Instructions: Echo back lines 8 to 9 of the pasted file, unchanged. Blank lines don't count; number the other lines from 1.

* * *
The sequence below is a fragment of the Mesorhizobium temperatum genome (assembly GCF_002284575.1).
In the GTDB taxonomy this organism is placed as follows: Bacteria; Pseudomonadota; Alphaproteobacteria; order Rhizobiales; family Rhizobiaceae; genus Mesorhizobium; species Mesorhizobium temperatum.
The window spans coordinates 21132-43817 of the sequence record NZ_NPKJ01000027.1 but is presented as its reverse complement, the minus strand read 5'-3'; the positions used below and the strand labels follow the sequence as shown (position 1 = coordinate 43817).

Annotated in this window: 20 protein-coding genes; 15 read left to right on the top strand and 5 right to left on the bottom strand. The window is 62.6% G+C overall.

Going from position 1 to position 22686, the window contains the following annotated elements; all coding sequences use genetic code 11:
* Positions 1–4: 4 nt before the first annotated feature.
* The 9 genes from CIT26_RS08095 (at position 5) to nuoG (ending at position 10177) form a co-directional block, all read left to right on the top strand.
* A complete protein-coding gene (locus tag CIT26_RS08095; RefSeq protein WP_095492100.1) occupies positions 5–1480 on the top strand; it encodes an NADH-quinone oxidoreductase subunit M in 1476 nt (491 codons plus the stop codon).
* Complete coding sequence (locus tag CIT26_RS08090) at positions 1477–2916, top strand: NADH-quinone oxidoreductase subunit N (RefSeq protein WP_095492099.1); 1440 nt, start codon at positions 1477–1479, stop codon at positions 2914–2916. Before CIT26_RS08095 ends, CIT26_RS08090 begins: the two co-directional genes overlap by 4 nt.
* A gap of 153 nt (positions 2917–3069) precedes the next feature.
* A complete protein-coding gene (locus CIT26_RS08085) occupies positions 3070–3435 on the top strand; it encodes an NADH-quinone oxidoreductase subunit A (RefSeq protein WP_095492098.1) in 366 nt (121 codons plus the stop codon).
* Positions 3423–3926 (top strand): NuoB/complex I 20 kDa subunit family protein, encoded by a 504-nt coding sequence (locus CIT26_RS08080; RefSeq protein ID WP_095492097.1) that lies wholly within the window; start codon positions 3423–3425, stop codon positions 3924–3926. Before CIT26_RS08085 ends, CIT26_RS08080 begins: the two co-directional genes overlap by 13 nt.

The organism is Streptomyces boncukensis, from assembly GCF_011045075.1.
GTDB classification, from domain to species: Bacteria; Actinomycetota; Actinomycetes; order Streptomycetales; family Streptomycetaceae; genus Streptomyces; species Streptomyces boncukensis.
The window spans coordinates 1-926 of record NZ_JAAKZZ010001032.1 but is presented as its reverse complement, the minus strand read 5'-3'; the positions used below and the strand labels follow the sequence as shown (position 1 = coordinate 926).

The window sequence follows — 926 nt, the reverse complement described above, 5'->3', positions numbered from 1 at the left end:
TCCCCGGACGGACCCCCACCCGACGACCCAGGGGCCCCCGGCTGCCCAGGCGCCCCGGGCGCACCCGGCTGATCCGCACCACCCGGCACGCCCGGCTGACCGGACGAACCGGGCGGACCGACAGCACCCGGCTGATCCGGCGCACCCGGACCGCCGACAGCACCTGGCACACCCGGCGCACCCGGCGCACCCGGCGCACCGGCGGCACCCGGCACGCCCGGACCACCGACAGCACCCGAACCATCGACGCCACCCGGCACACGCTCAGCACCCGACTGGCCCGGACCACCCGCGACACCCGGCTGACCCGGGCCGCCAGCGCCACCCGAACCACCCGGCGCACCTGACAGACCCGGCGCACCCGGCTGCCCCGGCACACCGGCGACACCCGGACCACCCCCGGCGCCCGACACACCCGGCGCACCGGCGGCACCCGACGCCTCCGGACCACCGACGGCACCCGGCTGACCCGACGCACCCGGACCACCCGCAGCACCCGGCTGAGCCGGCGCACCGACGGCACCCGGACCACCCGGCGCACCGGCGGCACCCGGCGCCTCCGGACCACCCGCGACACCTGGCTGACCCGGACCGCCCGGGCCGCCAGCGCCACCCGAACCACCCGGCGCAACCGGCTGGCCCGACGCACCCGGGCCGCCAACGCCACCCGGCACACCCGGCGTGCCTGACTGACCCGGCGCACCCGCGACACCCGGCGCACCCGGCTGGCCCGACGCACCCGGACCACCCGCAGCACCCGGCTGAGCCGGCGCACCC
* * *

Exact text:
* A complete protein-coding gene (locus tag CIT26_RS08095; RefSeq protein WP_095492100.1) occupies positions 5–1480 on the top strand; it encodes an NADH-quinone oxidoreductase subunit M in 1476 nt (491 codons plus the stop codon).
* Complete coding sequence (locus tag CIT26_RS08090) at positions 1477–2916, top strand: NADH-quinone oxidoreductase subunit N (RefSeq protein WP_095492099.1); 1440 nt, start codon at positions 1477–1479, stop codon at positions 2914–2916. Before CIT26_RS08095 ends, CIT26_RS08090 begins: the two co-directional genes overlap by 4 nt.